tenants no longer occupied the 4th Floor. (Id.) The Marshals then proceeded to seize items from the 6th and 2nd floors of the building.
On November 16, 1995, counsel for the Plaintiffs and counsel for some of the Defendants appeared before the Court for a preliminary injunction hearing. Defendant M&N Co., Inc. was represented by counsel, who would possibly represent many of the John Does now named in the Amended Complaint. The Tee's Ave. Defendants (Tee's Ave., Inc., Tommy Tam, and Kwong Mei Nam) did not appear and were not represented, although they had been served prior to the hearing.
The parties present were directed to agree on a discovery schedule and the continuation of the Temporary Restraining Order. The Court entered a Preliminary Injunction against the Tee's Ave. Defendants, who did not appear at the hearing, and issued an order unsealing the court file.
On December 12, 1995, the Court so ordered a stipulation extending the Temporary Restraining Order until such time as a dispositive motion was decided, or the Court decided a motion for preliminary injunction.
On February 20, 1996, a Default Judgment was entered against the Tee's Ave. Defendants.
Defendants now move to dismiss the Complaint. Plaintiffs oppose the Motion.
"On a motion to dismiss under Rule 12(b)(6), the court must accept as true the factual allegations in the complaint, and draw all reasonable inferences in favor of the plaintiff." Bolt Elec., Inc. v. City of N.Y., 53 F.3d 465, 469 (2d Cir. 1995) (citations omitted); Scheuer v. Rhodes, 416 U.S. 232, 236, 40 L. Ed. 2d 90, 94 S. Ct. 1683 (1974). "The district court should grant such a motion only if, after viewing plaintiff's allegations in this favorable light, 'it appears beyond doubt that the plaintiff can prove no set of facts in support of his claim which would entitle him to relief.'" Walker v. City of N.Y., 974 F.2d 293, 298 (2d Cir. 1992) (quoting Ricciuti v. New York City Transit Auth., 941 F.2d 119 (2d Cir. 1991) (quoting Conley v. Gibson, 355 U.S. 41, 45-46, 2 L. Ed. 2d 80, 78 S. Ct. 99 (1957))), cert. denied, 507 U.S. 961 (1993).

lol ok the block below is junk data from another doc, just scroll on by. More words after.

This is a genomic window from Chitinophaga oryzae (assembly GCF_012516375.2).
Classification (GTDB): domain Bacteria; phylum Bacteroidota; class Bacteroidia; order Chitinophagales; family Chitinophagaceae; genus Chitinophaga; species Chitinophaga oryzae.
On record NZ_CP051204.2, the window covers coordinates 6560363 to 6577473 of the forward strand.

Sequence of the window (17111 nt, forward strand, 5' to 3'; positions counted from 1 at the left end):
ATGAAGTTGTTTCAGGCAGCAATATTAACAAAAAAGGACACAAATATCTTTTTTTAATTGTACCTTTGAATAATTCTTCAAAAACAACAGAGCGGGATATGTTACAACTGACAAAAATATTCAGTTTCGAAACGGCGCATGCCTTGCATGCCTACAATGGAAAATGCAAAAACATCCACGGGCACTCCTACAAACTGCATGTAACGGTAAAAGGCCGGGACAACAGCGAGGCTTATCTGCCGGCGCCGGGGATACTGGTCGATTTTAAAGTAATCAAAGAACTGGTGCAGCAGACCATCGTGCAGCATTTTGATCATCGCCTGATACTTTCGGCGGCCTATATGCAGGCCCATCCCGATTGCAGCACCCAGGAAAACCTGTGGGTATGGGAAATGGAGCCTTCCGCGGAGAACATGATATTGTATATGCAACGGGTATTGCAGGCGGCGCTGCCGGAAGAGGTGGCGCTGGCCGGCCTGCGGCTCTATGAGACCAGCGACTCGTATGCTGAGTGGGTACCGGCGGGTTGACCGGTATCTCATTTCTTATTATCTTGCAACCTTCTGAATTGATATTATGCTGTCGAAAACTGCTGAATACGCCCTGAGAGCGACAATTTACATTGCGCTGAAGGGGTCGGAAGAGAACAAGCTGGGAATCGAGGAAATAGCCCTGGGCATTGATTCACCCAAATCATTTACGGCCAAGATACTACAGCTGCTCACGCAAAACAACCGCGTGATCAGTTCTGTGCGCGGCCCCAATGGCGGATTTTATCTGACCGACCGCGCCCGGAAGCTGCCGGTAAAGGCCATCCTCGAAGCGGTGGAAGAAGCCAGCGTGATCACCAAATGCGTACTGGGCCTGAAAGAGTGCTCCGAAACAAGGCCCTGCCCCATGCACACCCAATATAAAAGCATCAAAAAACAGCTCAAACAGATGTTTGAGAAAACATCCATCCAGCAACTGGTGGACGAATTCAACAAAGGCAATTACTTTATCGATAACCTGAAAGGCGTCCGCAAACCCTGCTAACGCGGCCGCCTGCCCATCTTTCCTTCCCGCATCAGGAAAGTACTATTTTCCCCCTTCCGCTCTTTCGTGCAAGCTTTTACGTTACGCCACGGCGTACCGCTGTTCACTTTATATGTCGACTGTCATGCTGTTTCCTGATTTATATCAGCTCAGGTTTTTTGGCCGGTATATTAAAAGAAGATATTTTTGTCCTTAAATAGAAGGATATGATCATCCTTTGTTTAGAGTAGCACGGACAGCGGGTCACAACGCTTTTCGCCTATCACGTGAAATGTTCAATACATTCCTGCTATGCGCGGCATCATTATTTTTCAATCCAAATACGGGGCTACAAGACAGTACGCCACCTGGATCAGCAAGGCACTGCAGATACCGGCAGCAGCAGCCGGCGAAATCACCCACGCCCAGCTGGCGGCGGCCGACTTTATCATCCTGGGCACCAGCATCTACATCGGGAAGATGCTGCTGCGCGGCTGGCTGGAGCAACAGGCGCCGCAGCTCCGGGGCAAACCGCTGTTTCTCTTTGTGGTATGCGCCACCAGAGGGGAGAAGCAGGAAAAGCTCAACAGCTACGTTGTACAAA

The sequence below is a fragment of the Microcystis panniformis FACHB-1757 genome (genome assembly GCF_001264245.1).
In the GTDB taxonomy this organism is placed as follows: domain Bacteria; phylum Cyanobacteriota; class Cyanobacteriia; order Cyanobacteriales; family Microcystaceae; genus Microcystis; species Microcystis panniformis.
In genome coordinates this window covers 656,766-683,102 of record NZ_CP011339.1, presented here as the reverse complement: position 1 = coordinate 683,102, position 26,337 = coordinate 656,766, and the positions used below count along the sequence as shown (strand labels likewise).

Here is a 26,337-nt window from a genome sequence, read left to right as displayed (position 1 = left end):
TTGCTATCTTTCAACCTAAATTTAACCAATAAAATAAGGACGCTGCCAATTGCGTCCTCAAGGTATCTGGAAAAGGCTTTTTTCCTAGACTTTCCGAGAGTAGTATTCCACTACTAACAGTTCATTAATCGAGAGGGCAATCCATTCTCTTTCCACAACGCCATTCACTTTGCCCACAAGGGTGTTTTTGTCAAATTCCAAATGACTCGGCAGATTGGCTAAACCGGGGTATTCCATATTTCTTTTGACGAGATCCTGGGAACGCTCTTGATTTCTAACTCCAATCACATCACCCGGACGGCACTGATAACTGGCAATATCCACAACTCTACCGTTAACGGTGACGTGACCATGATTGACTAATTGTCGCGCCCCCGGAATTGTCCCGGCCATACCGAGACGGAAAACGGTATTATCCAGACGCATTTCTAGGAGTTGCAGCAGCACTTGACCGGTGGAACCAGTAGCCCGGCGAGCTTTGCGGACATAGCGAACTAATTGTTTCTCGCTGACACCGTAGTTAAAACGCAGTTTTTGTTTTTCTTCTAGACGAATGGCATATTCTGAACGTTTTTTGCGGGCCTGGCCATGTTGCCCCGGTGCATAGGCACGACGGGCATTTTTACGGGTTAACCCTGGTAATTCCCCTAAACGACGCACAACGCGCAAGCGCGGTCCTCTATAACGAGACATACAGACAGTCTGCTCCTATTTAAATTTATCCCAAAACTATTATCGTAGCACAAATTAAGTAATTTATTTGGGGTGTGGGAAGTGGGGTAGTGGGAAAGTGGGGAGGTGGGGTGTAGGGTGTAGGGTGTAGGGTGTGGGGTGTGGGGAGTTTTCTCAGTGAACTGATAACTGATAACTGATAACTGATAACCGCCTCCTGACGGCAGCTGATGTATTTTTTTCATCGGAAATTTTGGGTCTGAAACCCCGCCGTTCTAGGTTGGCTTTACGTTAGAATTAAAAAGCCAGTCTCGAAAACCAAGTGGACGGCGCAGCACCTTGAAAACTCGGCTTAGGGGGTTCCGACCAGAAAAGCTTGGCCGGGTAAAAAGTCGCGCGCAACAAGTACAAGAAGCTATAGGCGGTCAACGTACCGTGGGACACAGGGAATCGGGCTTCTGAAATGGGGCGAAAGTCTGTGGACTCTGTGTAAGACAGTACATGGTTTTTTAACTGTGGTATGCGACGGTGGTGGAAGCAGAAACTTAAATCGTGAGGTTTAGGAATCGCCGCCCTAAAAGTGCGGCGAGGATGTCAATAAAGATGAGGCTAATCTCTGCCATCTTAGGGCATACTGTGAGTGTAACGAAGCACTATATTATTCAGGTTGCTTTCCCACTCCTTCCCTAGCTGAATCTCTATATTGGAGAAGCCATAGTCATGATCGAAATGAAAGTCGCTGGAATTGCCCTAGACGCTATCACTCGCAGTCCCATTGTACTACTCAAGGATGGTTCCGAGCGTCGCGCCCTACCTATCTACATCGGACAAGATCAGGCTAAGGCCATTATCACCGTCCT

The M&N Defendants move to dismiss the Amended Complaint and lift the Temporary Restraining Order on two grounds. First, the M&N Defendants argue that because the Marshals improperly executed the Seizure Order on behalf of the Plaintiffs, their Amended Complaint should be dismissed. Second, the M&N Defendants argue that the Court did not have, and the Plaintiffs did not provide, evidence sufficient to support the issuance of an ex parte Seizure Order, hence, their Complaint should be dismissed. The Defendants, although they request it, make no argument as to why the Temporary Restraining Order was improperly granted.
As to the Defendants' first argument, that the seizure order was improperly executed and hence dismissal of the Complaint is warranted, the Defendants' Motion is denied. Defendants argue that the seizure was wrongful because it violated Fourth Amendment standards; that the Marshals improperly searched the second floor because it was not stated in the Seizure Order; and that the Plaintiffs improperly opened mail not addressed to M&N Co., Inc. Even were the Court to find that the seizure was unlawfully executed, the proper remedy is not dismissal of the Complaint. 15 U.S.C. § 1116(11) states, "[a] person who suffers damage by reason of a wrongful seizure . . . has a cause of action against the applicant for the order . . . and shall be entitled to recover such relief as may be appropriate, including damages for lost profits, cost of materials, loss of good will, and punitive damages in instances where seizure was sought in bad faith . . . ." The Defendants have failed to show any facts or evidence to support or assert such claims. Hence, the Defendants' requested relief is denied.
Defendants next allege there was an insufficient basis on which to grant the ex parte Seizure Order. Title 15, section 1116 of the United States Code sets out the procedures for obtaining and granting a seizure order. The relevant parts of section 1116(d)(4)(B)
The court shall not grant such an application unless . . . the court finds that it clearly appears from specific facts that- -